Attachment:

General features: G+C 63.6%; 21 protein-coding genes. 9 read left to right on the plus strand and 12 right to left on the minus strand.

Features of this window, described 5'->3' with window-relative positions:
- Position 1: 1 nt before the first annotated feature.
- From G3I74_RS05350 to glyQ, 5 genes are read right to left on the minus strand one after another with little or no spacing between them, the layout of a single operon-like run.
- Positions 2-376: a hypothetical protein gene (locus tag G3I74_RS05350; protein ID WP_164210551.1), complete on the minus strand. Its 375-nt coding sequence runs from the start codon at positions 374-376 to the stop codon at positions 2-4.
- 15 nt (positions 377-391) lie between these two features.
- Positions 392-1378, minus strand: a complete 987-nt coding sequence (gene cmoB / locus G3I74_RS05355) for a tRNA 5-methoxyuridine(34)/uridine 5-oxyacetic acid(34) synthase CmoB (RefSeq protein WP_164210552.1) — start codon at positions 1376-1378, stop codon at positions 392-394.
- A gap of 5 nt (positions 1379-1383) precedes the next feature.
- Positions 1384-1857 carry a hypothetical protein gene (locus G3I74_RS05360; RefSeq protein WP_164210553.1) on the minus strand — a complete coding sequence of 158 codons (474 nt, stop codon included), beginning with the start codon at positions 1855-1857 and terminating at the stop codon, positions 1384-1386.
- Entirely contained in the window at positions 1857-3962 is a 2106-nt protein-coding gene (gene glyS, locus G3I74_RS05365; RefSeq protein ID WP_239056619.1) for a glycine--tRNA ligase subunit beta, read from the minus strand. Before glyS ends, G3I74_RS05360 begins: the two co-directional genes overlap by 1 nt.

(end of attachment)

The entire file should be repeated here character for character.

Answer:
General features: G+C 63.6%; 21 protein-coding genes. 9 read left to right on the plus strand and 12 right to left on the minus strand.

Features of this window, described 5'->3' with window-relative positions:
- Position 1: 1 nt before the first annotated feature.
- From G3I74_RS05350 to glyQ, 5 genes are read right to left on the minus strand one after another with little or no spacing between them, the layout of a single operon-like run.
- Positions 2-376: a hypothetical protein gene (locus tag G3I74_RS05350; protein ID WP_164210551.1), complete on the minus strand. Its 375-nt coding sequence runs from the start codon at positions 374-376 to the stop codon at positions 2-4.
- 15 nt (positions 377-391) lie between these two features.
- Positions 392-1378, minus strand: a complete 987-nt coding sequence (gene cmoB / locus G3I74_RS05355) for a tRNA 5-methoxyuridine(34)/uridine 5-oxyacetic acid(34) synthase CmoB (RefSeq protein WP_164210552.1) — start codon at positions 1376-1378, stop codon at positions 392-394.
- A gap of 5 nt (positions 1379-1383) precedes the next feature.
- Positions 1384-1857 carry a hypothetical protein gene (locus G3I74_RS05360; RefSeq protein WP_164210553.1) on the minus strand — a complete coding sequence of 158 codons (474 nt, stop codon included), beginning with the start codon at positions 1855-1857 and terminating at the stop codon, positions 1384-1386.
- Entirely contained in the window at positions 1857-3962 is a 2106-nt protein-coding gene (gene glyS, locus G3I74_RS05365; RefSeq protein ID WP_239056619.1) for a glycine--tRNA ligase subunit beta, read from the minus strand. Before glyS ends, G3I74_RS05360 begins: the two co-directional genes overlap by 1 nt.